As always ICT Departments all over the country will be busy with projects of all shapes and sizes. At some point through a project, many will be faced with some kind of problem. Problems can arise due to the lack of planning or resource shortages, which almost every school ICT program deals with. Other issues will be caused by external sources such as vendors/suppliers, unexpected incidents or even extreme weather.
During my time supporting ICT in schools and talking to many other specialists in ICT support I have often been witness to and or part of many potential disasters, which has provided me with the experience to be able to offer some simple pieces of advice that may assist you by turning these ‘lemons’ into ‘lemonade’.
Communication is “King”
You need to communicate
You can end up with a negative outcome should you fail to communicate the current status of projects to stakeholders. If you regularly set the timeline expectations and planned outcomes of projects, everyone tends to become more involved and empathise with you about the effort you seem to be expending. In 2011/2012 we were deploying a new model of laptop into our 1:1 Notebook program. As it turned out the manufacture of the computers was delayed by effect of the Japanese Tsunami and flooding in Thailand. I acted as soon as it became obvious the supplier couldn't meet our planned timeline for students to start the year with a new computer. I contacted the affected parents, students and teachers and informed them of the delay and the expected delivery time table. We worked with teachers to ensure curriculum delivery was impacted as little as possible. Even though the delivery was achieved one term late we had negligible complaints because everyone felt they had been on the same journey.
Your vendors need to communicate
The most frustrating project I have been involved with was another supplier delay issue. This time the manufacturer of the equipment was promising us and our reseller that the hardware was ‘on the truck’. This happened right up until a week before school started when they finally let us know there was no stock in Australia and no plans to bring more in. After more than ten years being our preferred hardware platform we immediately purchased equivalent products from another vendor and that long term relationship ended. If we had been informed of the supply issue as soon as they knew we could have ordered an alternative item from their catalogue. The lack of communication ended the relationship which was worth a considerable amount annually.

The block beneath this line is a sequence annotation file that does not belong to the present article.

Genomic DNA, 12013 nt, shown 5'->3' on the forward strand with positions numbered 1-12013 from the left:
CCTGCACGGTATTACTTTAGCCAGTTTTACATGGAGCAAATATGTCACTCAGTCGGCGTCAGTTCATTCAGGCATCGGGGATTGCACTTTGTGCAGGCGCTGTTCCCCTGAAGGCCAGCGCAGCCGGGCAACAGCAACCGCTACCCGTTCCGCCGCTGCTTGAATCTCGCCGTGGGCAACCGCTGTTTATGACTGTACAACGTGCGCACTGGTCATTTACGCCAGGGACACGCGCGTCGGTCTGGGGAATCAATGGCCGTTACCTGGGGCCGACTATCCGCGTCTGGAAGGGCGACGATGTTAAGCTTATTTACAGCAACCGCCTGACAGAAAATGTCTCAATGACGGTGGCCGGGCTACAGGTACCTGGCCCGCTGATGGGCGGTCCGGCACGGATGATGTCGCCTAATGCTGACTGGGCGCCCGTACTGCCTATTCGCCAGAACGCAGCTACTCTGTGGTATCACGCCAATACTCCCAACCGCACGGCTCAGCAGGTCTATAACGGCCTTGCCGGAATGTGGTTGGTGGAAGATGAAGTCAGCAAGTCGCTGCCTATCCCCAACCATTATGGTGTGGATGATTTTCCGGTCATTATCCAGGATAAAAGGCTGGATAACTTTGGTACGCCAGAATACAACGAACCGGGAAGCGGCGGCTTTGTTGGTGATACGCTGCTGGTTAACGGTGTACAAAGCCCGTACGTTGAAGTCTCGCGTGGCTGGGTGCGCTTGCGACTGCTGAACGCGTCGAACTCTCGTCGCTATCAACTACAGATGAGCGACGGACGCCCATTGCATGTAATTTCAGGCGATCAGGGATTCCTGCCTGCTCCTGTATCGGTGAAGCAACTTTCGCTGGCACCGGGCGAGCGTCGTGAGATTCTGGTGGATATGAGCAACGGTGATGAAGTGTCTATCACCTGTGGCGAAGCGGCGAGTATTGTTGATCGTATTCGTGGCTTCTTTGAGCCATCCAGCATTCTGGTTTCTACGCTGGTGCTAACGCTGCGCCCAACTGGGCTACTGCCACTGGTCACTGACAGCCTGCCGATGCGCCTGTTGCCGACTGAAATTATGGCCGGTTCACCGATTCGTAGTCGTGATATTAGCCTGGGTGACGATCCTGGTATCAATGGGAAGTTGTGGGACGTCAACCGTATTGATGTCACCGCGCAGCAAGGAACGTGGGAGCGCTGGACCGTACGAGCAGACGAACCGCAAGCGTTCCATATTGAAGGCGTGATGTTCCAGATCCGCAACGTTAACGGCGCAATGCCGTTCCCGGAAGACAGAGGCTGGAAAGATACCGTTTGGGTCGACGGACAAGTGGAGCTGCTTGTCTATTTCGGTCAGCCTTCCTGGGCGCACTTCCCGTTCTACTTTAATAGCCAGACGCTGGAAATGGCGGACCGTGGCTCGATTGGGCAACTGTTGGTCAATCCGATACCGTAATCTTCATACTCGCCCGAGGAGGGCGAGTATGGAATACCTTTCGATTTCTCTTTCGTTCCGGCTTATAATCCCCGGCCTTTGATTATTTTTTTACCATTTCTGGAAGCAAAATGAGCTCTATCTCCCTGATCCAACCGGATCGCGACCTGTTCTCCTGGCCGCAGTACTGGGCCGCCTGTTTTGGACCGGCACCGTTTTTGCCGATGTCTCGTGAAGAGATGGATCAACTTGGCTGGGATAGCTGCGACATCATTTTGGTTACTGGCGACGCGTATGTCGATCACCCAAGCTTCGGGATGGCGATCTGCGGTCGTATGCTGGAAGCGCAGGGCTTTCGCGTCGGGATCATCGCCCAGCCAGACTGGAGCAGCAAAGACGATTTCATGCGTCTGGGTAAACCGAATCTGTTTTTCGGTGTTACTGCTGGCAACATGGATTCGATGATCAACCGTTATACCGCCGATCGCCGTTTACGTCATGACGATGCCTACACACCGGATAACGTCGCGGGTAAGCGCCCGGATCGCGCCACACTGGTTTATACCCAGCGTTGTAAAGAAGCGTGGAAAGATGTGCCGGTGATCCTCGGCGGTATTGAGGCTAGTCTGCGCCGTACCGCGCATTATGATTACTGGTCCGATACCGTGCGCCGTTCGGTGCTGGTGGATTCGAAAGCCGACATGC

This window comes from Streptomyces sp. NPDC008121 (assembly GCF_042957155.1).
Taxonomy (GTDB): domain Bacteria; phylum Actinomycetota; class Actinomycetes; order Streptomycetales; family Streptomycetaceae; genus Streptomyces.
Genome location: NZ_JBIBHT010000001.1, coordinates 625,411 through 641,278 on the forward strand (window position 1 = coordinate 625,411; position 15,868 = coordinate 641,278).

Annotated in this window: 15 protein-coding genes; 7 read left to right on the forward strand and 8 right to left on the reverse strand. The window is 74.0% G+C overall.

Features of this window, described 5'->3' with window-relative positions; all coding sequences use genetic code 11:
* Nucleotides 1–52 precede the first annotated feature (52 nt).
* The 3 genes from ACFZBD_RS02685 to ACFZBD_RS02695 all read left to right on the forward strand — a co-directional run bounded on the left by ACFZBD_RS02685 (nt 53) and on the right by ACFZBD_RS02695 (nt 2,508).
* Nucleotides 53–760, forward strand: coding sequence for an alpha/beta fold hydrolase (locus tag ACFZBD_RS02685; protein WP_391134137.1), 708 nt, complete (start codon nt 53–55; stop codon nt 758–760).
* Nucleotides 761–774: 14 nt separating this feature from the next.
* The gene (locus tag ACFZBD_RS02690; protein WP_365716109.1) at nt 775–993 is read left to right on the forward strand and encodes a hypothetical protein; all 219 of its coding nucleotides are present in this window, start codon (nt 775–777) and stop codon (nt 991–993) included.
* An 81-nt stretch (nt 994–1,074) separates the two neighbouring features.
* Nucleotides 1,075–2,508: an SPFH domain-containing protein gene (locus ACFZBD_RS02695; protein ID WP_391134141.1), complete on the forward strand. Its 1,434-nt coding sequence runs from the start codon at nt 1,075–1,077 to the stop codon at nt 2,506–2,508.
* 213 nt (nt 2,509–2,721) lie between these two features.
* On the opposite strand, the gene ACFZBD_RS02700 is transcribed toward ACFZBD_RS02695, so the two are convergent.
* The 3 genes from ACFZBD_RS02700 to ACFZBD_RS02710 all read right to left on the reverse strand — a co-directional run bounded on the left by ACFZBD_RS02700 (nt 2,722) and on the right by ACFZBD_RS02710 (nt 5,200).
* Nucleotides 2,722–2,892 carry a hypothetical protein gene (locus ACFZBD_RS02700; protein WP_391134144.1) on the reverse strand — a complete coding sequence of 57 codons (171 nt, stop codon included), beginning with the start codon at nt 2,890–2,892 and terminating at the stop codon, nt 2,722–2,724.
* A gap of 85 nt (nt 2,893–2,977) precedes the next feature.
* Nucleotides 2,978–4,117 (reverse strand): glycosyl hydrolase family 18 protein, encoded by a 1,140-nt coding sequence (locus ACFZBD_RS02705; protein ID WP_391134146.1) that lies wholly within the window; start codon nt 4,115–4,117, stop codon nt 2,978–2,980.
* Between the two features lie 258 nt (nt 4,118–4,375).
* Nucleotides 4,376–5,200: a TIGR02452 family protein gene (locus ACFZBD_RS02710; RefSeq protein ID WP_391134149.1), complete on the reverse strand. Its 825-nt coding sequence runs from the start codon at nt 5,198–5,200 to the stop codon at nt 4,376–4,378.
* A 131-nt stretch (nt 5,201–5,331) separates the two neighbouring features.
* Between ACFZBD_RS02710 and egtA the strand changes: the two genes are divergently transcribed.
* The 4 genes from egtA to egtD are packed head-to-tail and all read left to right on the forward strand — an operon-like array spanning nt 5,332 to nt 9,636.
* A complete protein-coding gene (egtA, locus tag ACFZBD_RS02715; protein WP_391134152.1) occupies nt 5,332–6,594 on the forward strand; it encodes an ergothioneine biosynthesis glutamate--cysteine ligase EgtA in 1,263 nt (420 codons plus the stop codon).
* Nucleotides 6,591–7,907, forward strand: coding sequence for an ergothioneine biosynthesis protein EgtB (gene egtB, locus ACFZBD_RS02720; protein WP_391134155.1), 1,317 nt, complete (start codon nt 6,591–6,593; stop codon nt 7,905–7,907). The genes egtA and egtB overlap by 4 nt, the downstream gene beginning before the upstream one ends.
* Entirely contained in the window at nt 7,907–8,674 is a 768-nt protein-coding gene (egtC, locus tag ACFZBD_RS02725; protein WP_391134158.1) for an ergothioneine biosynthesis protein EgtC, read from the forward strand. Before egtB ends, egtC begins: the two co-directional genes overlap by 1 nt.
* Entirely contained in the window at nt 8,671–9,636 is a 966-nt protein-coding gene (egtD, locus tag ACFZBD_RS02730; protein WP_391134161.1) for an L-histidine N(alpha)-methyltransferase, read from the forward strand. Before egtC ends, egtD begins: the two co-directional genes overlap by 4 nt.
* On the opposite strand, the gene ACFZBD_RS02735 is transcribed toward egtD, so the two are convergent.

Hold your suppliers to account
We spent 8 months planning a complete network upgrade with the engineering staff from a major hardware supplier. The entire network was designed in accordance with our needs and was specified to be of high enough quality to last many years. When we started to unpack and configure the network it became clear they had not specified the network switches to be able to provide power to the wireless access points. This oversight by their design team had gone unnoticed by quality control, it is very easy to miss those sort of details (letter suffixes on switches) when reviewing complex proposals. Immediately the manufacturer offered to supply us with equipment to power those access points and another set of switches was ordered and sent to us to replace those power injectors.
Manufacturers can afford more than resellers
Have you ever had an issue with an IT project that wasn’t your fault? You have more chance of relief from a manufacturer who has generated a significant profit from the supplied equipment than from the re-seller who made 5 – 10% in your competitive bidding process. Always start by communicating with your supplier/re-seller and have them in your corner, if the issue isn’t your fault and you’ve made sure your specification is correct, manufacturers will have many more resources to throw at remediating problems. Of course I’m only talking about the tier 1 manufacturers, this is why you pay more for Cisco, HP, IBM, Toshiba and similar brands.
Don’t assume – anything!!
The most common mistake I’ve made is assuming that everyone can see the picture. In the old days (remember them) when we had to order a new piece of hardware for every server you wanted to build I would often order HP servers from their parts list on the web site. A few times I received servers that were missing important parts of the configuration because I assumed the engineer with whom I had been working would look over the configuration and check I hadn’t missed anything. Having to order a hard disk controller or battery backup card for a controller was often needed when we came to build the hardware. I found the best way was to have the engineer from the supplier specify the server and me look over the specification meant far less errors.
Prepare for the worst and be grateful for small mercies
When planning projects in schools I think we often expect the best and get caught out when things change slightly. Sometimes when we look at the timing for our projects we end up missing a detail because significant information is in silos. When we plan an upgrade put the plan in place, send the email to let everyone know we will be taking the system off line and suddenly there is an exam, an administrative process running or some event which has happened for years that we didn’t know about. Don’t panic we can get away with it. Rule number 1 is important; just communicate.
The lemonade is far more common than lemons
Despite the issues over the past 15 years, the results of my projects and my methodology has actually improved. The lemons are now down to less than 5% of the projects I have started and I think overall there is a 100% lemonade rate. I think this has been achieved by just not panicking.